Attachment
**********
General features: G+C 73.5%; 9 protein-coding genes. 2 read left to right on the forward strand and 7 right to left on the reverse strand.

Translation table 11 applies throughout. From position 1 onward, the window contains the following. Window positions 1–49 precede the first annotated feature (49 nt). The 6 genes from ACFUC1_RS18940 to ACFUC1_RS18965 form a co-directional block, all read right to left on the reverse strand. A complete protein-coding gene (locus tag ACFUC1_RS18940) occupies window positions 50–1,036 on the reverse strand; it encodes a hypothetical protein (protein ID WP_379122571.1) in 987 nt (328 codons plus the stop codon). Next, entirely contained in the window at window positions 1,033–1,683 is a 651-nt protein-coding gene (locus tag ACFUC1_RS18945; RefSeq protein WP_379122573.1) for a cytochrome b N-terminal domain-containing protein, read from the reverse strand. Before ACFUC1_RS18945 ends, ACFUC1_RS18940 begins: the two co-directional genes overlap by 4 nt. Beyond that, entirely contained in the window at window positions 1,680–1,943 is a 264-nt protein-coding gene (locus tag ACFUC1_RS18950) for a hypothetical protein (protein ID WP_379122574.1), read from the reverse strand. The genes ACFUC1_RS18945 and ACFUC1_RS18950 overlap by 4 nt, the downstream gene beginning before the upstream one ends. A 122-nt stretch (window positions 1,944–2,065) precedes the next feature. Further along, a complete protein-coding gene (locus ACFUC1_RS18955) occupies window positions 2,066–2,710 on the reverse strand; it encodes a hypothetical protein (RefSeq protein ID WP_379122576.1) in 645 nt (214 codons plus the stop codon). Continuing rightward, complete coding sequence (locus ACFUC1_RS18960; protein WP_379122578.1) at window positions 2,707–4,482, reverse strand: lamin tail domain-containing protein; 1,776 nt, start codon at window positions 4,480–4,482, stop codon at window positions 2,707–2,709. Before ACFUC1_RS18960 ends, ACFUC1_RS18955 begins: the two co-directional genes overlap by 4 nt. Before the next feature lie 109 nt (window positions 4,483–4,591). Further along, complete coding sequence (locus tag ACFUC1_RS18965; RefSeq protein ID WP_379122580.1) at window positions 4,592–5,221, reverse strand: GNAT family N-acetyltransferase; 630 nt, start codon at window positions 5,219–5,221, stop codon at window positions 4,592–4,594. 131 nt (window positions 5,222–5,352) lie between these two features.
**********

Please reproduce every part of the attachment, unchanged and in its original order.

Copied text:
General features: G+C 73.5%; 9 protein-coding genes. 2 read left to right on the forward strand and 7 right to left on the reverse strand.

Translation table 11 applies throughout. From position 1 onward, the window contains the following. Window positions 1–49 precede the first annotated feature (49 nt). The 6 genes from ACFUC1_RS18940 to ACFUC1_RS18965 form a co-directional block, all read right to left on the reverse strand. A complete protein-coding gene (locus tag ACFUC1_RS18940) occupies window positions 50–1,036 on the reverse strand; it encodes a hypothetical protein (protein ID WP_379122571.1) in 987 nt (328 codons plus the stop codon). Next, entirely contained in the window at window positions 1,033–1,683 is a 651-nt protein-coding gene (locus tag ACFUC1_RS18945; RefSeq protein WP_379122573.1) for a cytochrome b N-terminal domain-containing protein, read from the reverse strand. Before ACFUC1_RS18945 ends, ACFUC1_RS18940 begins: the two co-directional genes overlap by 4 nt. Beyond that, entirely contained in the window at window positions 1,680–1,943 is a 264-nt protein-coding gene (locus tag ACFUC1_RS18950) for a hypothetical protein (protein ID WP_379122574.1), read from the reverse strand. The genes ACFUC1_RS18945 and ACFUC1_RS18950 overlap by 4 nt, the downstream gene beginning before the upstream one ends. A 122-nt stretch (window positions 1,944–2,065) precedes the next feature. Further along, a complete protein-coding gene (locus ACFUC1_RS18955) occupies window positions 2,066–2,710 on the reverse strand; it encodes a hypothetical protein (RefSeq protein ID WP_379122576.1) in 645 nt (214 codons plus the stop codon). Continuing rightward, complete coding sequence (locus ACFUC1_RS18960; protein WP_379122578.1) at window positions 2,707–4,482, reverse strand: lamin tail domain-containing protein; 1,776 nt, start codon at window positions 4,480–4,482, stop codon at window positions 2,707–2,709. Before ACFUC1_RS18960 ends, ACFUC1_RS18955 begins: the two co-directional genes overlap by 4 nt. Before the next feature lie 109 nt (window positions 4,483–4,591). Further along, complete coding sequence (locus tag ACFUC1_RS18965; RefSeq protein ID WP_379122580.1) at window positions 4,592–5,221, reverse strand: GNAT family N-acetyltransferase; 630 nt, start codon at window positions 5,219–5,221, stop codon at window positions 4,592–4,594. 131 nt (window positions 5,222–5,352) lie between these two features.